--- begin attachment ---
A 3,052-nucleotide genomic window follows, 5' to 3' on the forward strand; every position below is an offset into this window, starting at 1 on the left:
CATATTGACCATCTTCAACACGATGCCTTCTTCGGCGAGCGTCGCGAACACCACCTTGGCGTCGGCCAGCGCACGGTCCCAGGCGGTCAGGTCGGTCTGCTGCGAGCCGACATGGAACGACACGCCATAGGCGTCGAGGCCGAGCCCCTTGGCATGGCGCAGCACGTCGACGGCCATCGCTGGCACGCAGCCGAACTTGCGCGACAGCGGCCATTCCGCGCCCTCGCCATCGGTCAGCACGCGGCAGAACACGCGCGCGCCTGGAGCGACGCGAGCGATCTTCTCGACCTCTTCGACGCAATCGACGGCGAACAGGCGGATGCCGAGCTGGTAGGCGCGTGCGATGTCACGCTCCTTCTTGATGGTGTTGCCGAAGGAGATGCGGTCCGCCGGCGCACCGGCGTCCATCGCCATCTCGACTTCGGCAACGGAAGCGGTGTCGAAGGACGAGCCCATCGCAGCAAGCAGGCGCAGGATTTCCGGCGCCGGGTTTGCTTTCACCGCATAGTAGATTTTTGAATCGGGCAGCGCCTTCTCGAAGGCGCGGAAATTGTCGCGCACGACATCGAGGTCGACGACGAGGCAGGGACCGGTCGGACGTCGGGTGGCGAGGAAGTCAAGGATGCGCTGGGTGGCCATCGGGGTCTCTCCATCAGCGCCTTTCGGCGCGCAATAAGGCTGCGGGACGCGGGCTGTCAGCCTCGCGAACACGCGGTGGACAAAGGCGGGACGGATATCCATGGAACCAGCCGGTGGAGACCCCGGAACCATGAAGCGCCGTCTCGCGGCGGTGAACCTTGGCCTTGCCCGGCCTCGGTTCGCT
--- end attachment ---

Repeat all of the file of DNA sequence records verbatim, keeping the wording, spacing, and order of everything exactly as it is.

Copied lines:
A 3,052-nucleotide genomic window follows, 5' to 3' on the forward strand; every position below is an offset into this window, starting at 1 on the left:
CATATTGACCATCTTCAACACGATGCCTTCTTCGGCGAGCGTCGCGAACACCACCTTGGCGTCGGCCAGCGCACGGTCCCAGGCGGTCAGGTCGGTCTGCTGCGAGCCGACATGGAACGACACGCCATAGGCGTCGAGGCCGAGCCCCTTGGCATGGCGCAGCACGTCGACGGCCATCGCTGGCACGCAGCCGAACTTGCGCGACAGCGGCCATTCCGCGCCCTCGCCATCGGTCAGCACGCGGCAGAACACGCGCGCGCCTGGAGCGACGCGAGCGATCTTCTCGACCTCTTCGACGCAATCGACGGCGAACAGGCGGATGCCGAGCTGGTAGGCGCGTGCGATGTCACGCTCCTTCTTGATGGTGTTGCCGAAGGAGATGCGGTCCGCCGGCGCACCGGCGTCCATCGCCATCTCGACTTCGGCAACGGAAGCGGTGTCGAAGGACGAGCCCATCGCAGCAAGCAGGCGCAGGATTTCCGGCGCCGGGTTTGCTTTCACCGCATAGTAGATTTTTGAATCGGGCAGCGCCTTCTCGAAGGCGCGGAAATTGTCGCGCACGACATCGAGGTCGACGACGAGGCAGGGACCGGTCGGACGTCGGGTGGCGAGGAAGTCAAGGATGCGCTGGGTGGCCATCGGGGTCTCTCCATCAGCGCCTTTCGGCGCGCAATAAGGCTGCGGGACGCGGGCTGTCAGCCTCGCGAACACGCGGTGGACAAAGGCGGGACGGATATCCATGGAACCAGCCGGTGGAGACCCCGGAACCATGAAGCGCCGTCTCGCGGCGGTGAACCTTGGCCTTGCCCGGCCTCGGTTCGCT